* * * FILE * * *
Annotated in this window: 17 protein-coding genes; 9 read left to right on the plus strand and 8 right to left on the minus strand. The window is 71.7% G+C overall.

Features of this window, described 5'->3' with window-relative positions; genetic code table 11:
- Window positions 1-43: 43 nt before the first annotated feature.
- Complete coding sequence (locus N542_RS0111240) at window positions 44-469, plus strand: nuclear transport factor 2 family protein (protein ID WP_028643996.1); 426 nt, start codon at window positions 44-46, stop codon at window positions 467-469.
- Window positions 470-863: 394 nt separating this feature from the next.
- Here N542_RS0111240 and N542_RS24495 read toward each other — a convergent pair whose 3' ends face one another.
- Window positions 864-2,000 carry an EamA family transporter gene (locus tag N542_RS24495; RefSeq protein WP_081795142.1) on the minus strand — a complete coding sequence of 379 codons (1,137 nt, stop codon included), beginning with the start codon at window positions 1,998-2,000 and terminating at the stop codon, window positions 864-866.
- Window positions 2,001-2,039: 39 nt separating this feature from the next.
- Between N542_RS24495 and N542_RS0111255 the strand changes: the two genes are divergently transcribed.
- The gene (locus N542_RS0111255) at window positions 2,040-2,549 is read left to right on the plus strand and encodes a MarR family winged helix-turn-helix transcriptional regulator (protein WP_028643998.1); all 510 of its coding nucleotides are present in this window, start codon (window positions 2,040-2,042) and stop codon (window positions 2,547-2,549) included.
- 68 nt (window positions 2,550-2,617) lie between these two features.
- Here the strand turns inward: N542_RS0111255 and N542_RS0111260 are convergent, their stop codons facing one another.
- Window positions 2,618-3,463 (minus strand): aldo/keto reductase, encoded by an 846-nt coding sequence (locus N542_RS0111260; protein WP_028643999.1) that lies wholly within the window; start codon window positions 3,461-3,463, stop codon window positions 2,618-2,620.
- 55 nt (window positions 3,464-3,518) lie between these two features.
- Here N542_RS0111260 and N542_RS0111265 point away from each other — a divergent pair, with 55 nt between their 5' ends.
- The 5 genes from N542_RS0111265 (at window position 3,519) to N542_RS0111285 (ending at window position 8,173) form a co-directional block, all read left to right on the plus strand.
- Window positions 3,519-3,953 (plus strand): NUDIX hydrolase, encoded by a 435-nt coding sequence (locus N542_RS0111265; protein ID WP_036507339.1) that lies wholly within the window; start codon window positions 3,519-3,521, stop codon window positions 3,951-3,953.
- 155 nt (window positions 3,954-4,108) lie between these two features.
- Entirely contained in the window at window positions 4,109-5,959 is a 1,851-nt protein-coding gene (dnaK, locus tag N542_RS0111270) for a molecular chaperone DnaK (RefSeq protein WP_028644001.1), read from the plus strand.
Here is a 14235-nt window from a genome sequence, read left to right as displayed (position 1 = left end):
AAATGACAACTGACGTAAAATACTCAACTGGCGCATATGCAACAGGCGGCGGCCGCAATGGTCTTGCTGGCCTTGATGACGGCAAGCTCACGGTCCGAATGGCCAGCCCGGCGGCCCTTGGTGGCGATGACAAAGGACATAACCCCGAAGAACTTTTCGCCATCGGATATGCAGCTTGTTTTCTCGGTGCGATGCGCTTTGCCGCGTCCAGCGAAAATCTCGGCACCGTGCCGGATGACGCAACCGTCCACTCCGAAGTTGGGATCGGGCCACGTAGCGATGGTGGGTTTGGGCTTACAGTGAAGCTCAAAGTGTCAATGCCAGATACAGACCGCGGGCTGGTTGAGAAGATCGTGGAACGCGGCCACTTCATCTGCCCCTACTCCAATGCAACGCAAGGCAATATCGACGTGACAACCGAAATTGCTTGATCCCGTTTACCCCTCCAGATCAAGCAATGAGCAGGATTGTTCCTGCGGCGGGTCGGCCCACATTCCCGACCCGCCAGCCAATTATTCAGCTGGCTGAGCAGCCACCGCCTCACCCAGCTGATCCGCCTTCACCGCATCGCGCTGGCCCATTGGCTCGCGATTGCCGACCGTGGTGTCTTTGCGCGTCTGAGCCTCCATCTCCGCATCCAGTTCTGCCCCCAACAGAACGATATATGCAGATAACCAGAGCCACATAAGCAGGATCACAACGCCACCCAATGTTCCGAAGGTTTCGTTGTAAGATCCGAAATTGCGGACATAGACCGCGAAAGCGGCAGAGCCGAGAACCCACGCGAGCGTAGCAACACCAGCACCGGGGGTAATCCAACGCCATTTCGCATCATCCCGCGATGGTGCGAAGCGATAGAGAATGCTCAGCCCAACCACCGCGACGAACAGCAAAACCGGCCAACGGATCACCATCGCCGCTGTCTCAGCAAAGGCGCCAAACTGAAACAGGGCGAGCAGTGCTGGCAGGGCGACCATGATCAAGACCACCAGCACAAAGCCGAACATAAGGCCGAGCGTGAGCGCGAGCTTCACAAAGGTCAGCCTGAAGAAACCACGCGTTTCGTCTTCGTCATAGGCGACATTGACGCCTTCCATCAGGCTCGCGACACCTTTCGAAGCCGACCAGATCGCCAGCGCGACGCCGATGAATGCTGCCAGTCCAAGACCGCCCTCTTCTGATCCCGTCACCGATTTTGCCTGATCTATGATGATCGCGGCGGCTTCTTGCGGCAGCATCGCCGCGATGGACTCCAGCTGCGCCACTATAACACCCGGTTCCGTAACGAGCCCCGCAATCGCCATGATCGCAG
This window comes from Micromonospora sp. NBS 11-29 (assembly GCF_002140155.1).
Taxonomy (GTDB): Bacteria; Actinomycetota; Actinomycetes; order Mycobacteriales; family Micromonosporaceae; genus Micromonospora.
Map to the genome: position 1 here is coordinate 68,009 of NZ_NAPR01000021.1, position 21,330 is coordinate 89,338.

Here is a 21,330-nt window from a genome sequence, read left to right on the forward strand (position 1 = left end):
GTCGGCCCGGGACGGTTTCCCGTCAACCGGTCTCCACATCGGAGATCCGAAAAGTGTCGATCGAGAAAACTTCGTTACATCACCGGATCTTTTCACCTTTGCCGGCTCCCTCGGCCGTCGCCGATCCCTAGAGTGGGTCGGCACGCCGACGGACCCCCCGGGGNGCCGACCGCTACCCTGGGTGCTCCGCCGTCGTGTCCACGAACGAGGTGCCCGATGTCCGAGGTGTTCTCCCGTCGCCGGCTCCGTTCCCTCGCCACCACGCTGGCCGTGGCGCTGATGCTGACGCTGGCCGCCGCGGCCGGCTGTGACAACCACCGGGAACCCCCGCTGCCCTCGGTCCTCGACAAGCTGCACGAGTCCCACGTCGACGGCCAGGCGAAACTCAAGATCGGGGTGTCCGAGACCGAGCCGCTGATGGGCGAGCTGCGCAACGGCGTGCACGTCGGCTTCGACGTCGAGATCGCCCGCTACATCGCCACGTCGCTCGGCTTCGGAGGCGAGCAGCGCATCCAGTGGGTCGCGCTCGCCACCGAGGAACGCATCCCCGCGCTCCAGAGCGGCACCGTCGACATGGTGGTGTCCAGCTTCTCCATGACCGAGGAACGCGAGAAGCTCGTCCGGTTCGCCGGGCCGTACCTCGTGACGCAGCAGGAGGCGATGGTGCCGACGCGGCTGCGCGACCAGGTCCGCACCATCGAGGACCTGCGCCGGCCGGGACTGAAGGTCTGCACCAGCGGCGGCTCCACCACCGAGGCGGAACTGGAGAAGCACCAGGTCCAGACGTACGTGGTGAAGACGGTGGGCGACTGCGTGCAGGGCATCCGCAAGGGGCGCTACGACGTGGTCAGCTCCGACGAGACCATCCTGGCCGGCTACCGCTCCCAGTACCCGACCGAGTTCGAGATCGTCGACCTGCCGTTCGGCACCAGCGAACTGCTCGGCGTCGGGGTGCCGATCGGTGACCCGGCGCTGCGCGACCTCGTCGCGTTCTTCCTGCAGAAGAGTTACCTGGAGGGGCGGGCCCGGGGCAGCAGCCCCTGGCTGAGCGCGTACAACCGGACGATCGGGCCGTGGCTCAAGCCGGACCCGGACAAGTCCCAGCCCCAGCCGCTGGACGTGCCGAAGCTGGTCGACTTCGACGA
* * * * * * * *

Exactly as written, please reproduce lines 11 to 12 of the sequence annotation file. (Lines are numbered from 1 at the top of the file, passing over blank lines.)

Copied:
- 68 nt (window positions 2,550-2,617) lie between these two features.
- Here the strand turns inward: N542_RS0111255 and N542_RS0111260 are convergent, their stop codons facing one another.